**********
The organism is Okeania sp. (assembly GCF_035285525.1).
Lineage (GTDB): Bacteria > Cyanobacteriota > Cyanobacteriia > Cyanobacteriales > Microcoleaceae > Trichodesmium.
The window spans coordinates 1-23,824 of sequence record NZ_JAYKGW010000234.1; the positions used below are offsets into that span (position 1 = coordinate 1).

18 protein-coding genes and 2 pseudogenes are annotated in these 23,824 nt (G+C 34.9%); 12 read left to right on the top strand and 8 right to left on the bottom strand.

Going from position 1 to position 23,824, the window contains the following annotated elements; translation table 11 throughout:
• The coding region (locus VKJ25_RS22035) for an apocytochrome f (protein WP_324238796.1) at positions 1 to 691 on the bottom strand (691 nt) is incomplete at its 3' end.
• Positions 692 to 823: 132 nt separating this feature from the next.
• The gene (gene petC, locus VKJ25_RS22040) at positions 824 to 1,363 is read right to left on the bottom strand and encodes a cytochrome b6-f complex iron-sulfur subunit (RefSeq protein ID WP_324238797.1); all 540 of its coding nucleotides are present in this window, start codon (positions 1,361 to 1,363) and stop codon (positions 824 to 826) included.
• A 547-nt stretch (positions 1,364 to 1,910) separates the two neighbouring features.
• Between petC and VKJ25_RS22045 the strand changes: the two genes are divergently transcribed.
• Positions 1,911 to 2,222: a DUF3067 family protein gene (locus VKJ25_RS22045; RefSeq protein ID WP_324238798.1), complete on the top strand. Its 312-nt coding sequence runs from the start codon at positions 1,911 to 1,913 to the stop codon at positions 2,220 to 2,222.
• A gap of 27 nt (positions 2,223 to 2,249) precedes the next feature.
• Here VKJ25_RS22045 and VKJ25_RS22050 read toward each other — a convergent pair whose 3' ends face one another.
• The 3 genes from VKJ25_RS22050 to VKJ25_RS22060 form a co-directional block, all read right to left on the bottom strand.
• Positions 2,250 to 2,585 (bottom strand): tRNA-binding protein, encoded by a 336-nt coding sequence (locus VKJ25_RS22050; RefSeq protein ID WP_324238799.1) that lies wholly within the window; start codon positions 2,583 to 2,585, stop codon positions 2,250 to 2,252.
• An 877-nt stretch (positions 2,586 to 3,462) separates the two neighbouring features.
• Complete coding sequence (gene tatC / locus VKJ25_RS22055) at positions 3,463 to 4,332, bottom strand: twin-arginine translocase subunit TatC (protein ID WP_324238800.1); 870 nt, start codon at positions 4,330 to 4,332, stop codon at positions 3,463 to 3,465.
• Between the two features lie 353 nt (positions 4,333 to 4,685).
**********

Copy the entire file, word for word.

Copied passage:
The organism is Okeania sp. (assembly GCF_035285525.1).
Lineage (GTDB): Bacteria > Cyanobacteriota > Cyanobacteriia > Cyanobacteriales > Microcoleaceae > Trichodesmium.
The window spans coordinates 1-23,824 of sequence record NZ_JAYKGW010000234.1; the positions used below are offsets into that span (position 1 = coordinate 1).

18 protein-coding genes and 2 pseudogenes are annotated in these 23,824 nt (G+C 34.9%); 12 read left to right on the top strand and 8 right to left on the bottom strand.

Going from position 1 to position 23,824, the window contains the following annotated elements; translation table 11 throughout:
• The coding region (locus VKJ25_RS22035) for an apocytochrome f (protein WP_324238796.1) at positions 1 to 691 on the bottom strand (691 nt) is incomplete at its 3' end.
• Positions 692 to 823: 132 nt separating this feature from the next.
• The gene (gene petC, locus VKJ25_RS22040) at positions 824 to 1,363 is read right to left on the bottom strand and encodes a cytochrome b6-f complex iron-sulfur subunit (RefSeq protein ID WP_324238797.1); all 540 of its coding nucleotides are present in this window, start codon (positions 1,361 to 1,363) and stop codon (positions 824 to 826) included.
• A 547-nt stretch (positions 1,364 to 1,910) separates the two neighbouring features.
• Between petC and VKJ25_RS22045 the strand changes: the two genes are divergently transcribed.
• Positions 1,911 to 2,222: a DUF3067 family protein gene (locus VKJ25_RS22045; RefSeq protein ID WP_324238798.1), complete on the top strand. Its 312-nt coding sequence runs from the start codon at positions 1,911 to 1,913 to the stop codon at positions 2,220 to 2,222.
• A gap of 27 nt (positions 2,223 to 2,249) precedes the next feature.
• Here VKJ25_RS22045 and VKJ25_RS22050 read toward each other — a convergent pair whose 3' ends face one another.
• The 3 genes from VKJ25_RS22050 to VKJ25_RS22060 form a co-directional block, all read right to left on the bottom strand.
• Positions 2,250 to 2,585 (bottom strand): tRNA-binding protein, encoded by a 336-nt coding sequence (locus VKJ25_RS22050; RefSeq protein ID WP_324238799.1) that lies wholly within the window; start codon positions 2,583 to 2,585, stop codon positions 2,250 to 2,252.
• An 877-nt stretch (positions 2,586 to 3,462) separates the two neighbouring features.
• Complete coding sequence (gene tatC / locus VKJ25_RS22055) at positions 3,463 to 4,332, bottom strand: twin-arginine translocase subunit TatC (protein ID WP_324238800.1); 870 nt, start codon at positions 4,330 to 4,332, stop codon at positions 3,463 to 3,465.
• Between the two features lie 353 nt (positions 4,333 to 4,685).